Nimrat Kaur's understated performance in Ritesh Batra's 'The Lunchbox' left viewers gasping for more. Now that the film has been nominated for the prestigious British Academy Of Films and Television Arts (BAFTA), she says the project has been like a "Pandora's Box" which keeps throwing up surprises.
'The Lunchbox', which also stars Irrfan Khan, is nominated in the 'Best Film Not In The English Language' category of BAFTA awards.
Post the 2013 film, Nimrat also landed a role in the American series 'Homeland', in which she plays a Pakistani ISI agent. In a tete-a-tete, she has spoken about the success of 'The Lunchbox' and her experiences with the 'Homeland' team overseas.
Excerpts from the interview:
Q. How do you react to 'The Lunchbox' being nominated for a BAFTA award?
A. It feels very special to be nominated alongside such amazing films as 'Ida', 'Leviathan', 'Trash', and 'Two Days, One Night'. It's a proud and grateful moment for the entire Lunchbox team. The film is a Pandora's Box with unending surprises and the people's ceaseless love for it.
Q. How was the experience of shooting for the American series 'Homeland'?
A. It was absolutely satisfying. It was such an honour to be a part of a cast featuring Claire Danes and Mandy Patinkin, and I was given such amazing scenes to do. It was a truly enriching experience. Seeing how well the new season of 'Homeland', featuring me, has been accepted, I can can only say I am glad I got this opportunity.
Q. Did the 'Homeland' crew know your work in 'The Lunchbox'?
A. Yes, of course. The writers of 'Homeland' said something which I couldn't understand -- "We saw 'The Lunchbox' and we thought you'd make a fantastic agent." I wonder how they saw an ISI agent in a poor neglected and lonely housewife!
Q. What has the response been to your performance?
A. Everyone has noticed how different my roles in 'The Lunchbox' and 'Homeland' are. The change in my personality between the two films has been noticed. It's awesome to be told, "We love to hate you in 'Homeland'." The reactions I've got for 'Homeland' are very different from what I got for 'The Lunchbox'. It made me realise how powerful the cinematic medium is. It changes people's perception of you. They look at you very differently when you change from a housewife to an ISI agent.
Q. How much preparation did you have to undergo before playing this agent in 'Homeland'?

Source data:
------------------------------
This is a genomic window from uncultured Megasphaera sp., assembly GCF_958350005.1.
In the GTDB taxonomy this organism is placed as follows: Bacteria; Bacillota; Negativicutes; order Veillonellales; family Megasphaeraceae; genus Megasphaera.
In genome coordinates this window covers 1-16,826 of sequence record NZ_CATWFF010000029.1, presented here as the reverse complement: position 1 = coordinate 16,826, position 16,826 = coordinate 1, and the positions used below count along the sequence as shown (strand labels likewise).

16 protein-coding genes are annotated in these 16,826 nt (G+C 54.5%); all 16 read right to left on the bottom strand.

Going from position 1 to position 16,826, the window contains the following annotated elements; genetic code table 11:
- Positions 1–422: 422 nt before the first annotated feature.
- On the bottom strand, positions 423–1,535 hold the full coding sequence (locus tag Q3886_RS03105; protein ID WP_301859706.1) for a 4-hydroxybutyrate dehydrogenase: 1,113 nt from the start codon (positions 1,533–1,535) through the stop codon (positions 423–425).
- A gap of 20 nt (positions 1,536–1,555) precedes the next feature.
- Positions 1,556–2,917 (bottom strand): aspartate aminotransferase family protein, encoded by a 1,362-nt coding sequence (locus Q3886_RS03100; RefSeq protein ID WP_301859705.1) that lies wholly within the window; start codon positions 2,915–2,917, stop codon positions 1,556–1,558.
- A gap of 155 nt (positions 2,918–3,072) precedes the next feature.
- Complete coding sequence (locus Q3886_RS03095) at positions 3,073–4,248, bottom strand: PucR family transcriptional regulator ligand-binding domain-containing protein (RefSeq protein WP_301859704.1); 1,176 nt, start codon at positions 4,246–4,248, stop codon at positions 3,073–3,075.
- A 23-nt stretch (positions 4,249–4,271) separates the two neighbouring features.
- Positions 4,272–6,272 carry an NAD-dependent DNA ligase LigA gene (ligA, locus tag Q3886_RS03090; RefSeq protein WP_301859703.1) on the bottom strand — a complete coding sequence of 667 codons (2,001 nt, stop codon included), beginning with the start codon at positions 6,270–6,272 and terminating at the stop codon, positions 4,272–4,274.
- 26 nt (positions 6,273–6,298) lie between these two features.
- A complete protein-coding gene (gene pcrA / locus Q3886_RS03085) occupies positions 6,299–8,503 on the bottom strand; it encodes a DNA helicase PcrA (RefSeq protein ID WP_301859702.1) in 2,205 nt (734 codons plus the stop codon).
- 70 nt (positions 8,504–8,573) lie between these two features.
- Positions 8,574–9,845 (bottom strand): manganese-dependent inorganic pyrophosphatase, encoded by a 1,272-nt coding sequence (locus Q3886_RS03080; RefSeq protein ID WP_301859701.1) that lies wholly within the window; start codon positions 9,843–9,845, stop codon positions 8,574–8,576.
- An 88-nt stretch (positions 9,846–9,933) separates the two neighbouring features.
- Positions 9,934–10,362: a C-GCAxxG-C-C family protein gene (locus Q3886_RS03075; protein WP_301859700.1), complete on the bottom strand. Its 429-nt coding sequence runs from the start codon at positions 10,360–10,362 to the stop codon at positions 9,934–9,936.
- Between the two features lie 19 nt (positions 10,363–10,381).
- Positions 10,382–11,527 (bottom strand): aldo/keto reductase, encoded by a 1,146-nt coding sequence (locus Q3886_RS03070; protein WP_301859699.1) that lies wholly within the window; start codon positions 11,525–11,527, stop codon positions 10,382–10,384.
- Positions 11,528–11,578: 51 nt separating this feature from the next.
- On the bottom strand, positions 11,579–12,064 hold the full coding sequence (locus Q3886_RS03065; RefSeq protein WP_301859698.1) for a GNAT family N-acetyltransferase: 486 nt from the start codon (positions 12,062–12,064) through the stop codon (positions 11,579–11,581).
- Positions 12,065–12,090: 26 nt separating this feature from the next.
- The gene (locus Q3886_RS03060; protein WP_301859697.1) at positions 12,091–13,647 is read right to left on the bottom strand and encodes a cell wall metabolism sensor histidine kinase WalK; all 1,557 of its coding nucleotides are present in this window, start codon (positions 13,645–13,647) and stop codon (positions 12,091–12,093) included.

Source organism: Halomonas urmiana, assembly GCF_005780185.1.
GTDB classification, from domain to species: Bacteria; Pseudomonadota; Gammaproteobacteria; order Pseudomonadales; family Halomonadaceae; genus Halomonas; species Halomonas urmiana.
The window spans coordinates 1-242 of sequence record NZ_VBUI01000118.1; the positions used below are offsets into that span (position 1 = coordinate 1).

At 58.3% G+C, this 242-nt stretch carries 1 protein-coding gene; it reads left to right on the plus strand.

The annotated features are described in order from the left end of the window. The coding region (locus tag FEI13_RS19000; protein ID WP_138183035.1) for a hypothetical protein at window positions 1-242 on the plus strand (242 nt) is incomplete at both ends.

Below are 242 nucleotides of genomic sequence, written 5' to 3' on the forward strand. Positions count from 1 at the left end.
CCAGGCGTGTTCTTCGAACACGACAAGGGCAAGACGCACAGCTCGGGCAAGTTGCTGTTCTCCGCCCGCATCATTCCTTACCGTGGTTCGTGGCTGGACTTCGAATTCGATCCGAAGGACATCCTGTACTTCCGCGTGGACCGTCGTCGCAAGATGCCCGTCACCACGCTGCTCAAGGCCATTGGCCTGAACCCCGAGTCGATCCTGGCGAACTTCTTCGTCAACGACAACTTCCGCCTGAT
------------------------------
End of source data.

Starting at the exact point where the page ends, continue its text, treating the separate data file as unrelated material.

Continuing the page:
A. I didn't really have to go through any preparation. My character is not in a hand-to-hand combat situation with her opponents. She's more of a planner. She is the brains, not fists.
Q. There is terrorism all around us. How politically aware did this part make you?
A. I am by nature a curious person. I am not politically inclined in real life. But I am aware of what is happening in the world. I keep my ears and eyes open. I feel one cannot afford to be unaware of what is going in the world. Whether it is the Peshawar school kids killings or any of the other terror attacks that happen, we cannot be immune to the brutal violence all around us. Ultimately, the plays that we perform and the films that we make, are reflection of the times that we live.
Q. How close are the happenings in 'Homeland' to the terror situation in real life?
A. Some of the events in our series are scarily close to reality. In fact, just the other day I read that a rocket attack had been carried out at a wedding in Afghanistan. That is what is shown in the first episode of our series. 'Homeland' is very relevant to our times. Which is why it worked the way it did.
Q. You worked with some terrific actors in 'Homeland'?
A. That was a very humbling experience. It was a healthy and friendly atmosphere. We were shooting the most intense scenes. But we'd be laughing between shots, so much so that it was difficult at times to control our laughter when we faced the camera.
Q. This sounds like a terrific experience?
A. Well, so far I haven't had any bad experiences. In fact I've had only two filmmaking experiences so far, both different from one another and yet memorable in their own right.